These motions are filed before trial versus during the trial because the courts are trying to save time and not have the jury sitting there waiting while motions are litigated outside their presence. It's nice if you can litigate and deal with all of the motions before the trial because that will cause the trial to go much more smoothly, but what ultimately ends up happening is issues that will come up during the trial that requires the judge to rule on certain things outside the presence of the jury.  It just can't be helped.

Litigating Motions Before Trial

Another reason you want to get a lot of these motions ruled on before the trial is because you're going to get a chance to make an opening statement.  You don't want to mention specific evidence. You don't want the prosecutor said sure proof that you don't want to be in the trial, so you want to have all of that ruled on before you make your opening statement.  Plus, you want to build a theory of your case, and if you don't know if specific evidence is going to come in or not, then it's going to be very difficult to build that theory.

For example, let's say they've got your client's statement, and there are some issues with them advising them of their Miranda rights you want that ruled on right away. Because you want to know whether your client's statement is coming in so you can deal with it right from the beginning in your opening statement, and as you cross-examine witnesses, you may want to get into tangentially some of the issues surrounding your client's statement, so you need to know if it's coming in or not.

The prosecutors need the same thing because they may want to use your client's statement in their opening statement so they can show the person is guilty because maybe your client admitted certain things. There are all sorts of motions that can be filed.  I don't like it when clients think that they have to get a bunch of actions filed when there doesn't need to be any motions in their case, and they're not applicable for their particular case.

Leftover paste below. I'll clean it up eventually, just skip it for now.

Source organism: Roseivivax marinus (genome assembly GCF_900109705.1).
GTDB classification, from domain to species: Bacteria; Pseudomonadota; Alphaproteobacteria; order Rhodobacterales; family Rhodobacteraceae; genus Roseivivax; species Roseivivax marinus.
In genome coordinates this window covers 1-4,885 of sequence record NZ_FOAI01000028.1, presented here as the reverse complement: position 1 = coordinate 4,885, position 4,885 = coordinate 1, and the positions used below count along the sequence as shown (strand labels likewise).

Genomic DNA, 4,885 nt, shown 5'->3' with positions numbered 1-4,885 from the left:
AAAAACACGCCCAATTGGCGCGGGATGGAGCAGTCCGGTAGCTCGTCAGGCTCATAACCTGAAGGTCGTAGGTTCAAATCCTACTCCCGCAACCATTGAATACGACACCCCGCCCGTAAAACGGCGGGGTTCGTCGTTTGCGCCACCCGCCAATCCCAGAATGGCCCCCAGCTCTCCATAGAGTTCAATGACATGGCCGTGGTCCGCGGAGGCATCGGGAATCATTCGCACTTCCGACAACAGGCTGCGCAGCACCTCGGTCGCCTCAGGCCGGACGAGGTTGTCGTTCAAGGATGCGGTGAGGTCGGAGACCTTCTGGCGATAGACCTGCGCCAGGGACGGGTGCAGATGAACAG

I don't lie to clients and try to build it up like all these motions are going to be filed in their case because if it's not applicable to file a motion in a case, there's no reason to do it, and you're just going to look like a fool in front of the judge and waste a bunch of time.

Pretrial Motion Strategy With Your Criminal Lawyer

Let your defense attorney decide whether there are any motions.  You don't choose.  If you see certain things after you do some research and talk to people, you know your case and think a motion is applicable. Of course, it is permissible and makes sense for you to go to your attorney and say, here's what I'm thinking.  Does this make sense to you?  If it does, the attorney can follow up on it, investigate it, file a motion, litigate the motion, but if it doesn't make sense, most good attorneys are just going to tell you no, that doesn't make sense.

Were not going to do that.  That's not going to yield any benefit.  That's just going to make the judge angry simply, and the judge will perceive us as not knowing what we're doing. So, there are no motions filed in every criminal case.  It has to be relevant to the case, and the motion itself has to apply to the facts of your case to rub it and get some benefit from it.